Almost 400,000 people living in poverty cannot enter the formal banking system, instead accessing illegal loans that support organized crime in Medellín. These illegal loans, called “pagadiarios,” affect more than 36 percent of the population and are used by people to support their employment, cover life-threatening emergencies, and meet their daily needs. Organized criminals subject their clients to a stubborn circle of poverty, charging interest rates of up to 700 percent annually. This corrupt system uses violence and intimidation as a collection tactic, targeting those who are the most vulnerable and marginalized from the financial system. Violent crime is one of the most critical issues facing cities across the region, and Medellín is demonstrating that mayors can take the lead in safeguarding the security of their citizens.
The city will tackle these challenges through Bancuadra, “the world’s smallest bank.” Bancuadra is a network of neighbors who pool their financial resources. It provides access to credit, loans for work materials, and a jobs bank, with no complex procedures or requirements to join. Neighbors can make withdrawals at authorized central locations in their own neighborhood, like local businesses. These services operate on a digital platform accessible through multiple devices, and users are sent by text messages to ensure the traceability of transactions.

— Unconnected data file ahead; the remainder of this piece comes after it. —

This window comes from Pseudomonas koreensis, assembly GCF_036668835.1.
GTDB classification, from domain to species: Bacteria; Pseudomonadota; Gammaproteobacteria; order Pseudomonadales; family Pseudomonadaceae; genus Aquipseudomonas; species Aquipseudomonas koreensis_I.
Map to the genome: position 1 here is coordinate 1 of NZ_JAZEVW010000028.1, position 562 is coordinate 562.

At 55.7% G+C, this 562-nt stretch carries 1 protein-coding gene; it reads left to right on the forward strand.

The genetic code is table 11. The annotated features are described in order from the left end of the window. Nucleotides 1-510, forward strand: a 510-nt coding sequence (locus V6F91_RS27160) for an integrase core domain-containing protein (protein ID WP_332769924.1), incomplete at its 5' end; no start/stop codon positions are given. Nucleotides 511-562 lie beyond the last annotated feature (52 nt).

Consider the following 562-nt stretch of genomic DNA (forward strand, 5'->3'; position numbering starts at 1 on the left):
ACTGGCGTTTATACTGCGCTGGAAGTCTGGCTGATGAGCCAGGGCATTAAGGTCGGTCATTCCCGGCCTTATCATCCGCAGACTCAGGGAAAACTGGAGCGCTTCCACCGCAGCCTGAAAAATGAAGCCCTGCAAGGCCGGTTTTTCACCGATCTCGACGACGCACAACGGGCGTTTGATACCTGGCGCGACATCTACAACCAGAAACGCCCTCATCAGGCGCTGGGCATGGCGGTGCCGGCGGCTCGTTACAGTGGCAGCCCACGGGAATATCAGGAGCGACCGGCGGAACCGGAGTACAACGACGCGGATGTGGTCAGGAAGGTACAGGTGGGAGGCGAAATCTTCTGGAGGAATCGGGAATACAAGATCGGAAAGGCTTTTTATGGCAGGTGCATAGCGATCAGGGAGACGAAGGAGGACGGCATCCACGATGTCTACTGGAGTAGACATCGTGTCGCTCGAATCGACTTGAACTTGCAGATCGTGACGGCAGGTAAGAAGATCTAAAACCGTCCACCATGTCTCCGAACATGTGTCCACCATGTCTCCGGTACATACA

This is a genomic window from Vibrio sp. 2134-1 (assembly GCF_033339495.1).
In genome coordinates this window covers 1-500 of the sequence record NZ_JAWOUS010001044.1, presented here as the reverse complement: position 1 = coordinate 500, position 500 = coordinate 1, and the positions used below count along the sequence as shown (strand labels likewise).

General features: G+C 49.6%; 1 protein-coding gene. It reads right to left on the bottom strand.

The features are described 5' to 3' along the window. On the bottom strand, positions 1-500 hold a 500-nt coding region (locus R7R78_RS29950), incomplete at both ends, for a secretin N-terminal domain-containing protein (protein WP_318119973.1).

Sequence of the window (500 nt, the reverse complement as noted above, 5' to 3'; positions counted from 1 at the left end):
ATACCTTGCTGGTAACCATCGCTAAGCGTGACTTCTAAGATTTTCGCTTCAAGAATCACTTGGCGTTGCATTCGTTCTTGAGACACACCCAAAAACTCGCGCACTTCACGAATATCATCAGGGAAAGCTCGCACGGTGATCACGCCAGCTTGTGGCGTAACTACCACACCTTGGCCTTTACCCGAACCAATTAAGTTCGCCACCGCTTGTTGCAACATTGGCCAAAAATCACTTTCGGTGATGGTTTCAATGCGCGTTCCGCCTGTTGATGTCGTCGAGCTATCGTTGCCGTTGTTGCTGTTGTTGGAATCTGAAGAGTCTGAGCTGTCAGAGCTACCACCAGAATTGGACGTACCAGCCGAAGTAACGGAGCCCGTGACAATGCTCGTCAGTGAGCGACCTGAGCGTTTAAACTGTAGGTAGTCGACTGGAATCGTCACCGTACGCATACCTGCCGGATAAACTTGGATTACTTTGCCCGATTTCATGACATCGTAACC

Bancuadra is inspired by the collaborative economy and shared value principles. It intends to solve a complex social problem with an economically sustainable business model, which is mediated by technology and will enhance collaboration at a local scale.
Words from Medellín
“Our idea is a great opportunity to create a municipal venture aimed at offering easy, quick, and safe credit access to more than 36 percent of the population of Medellín.”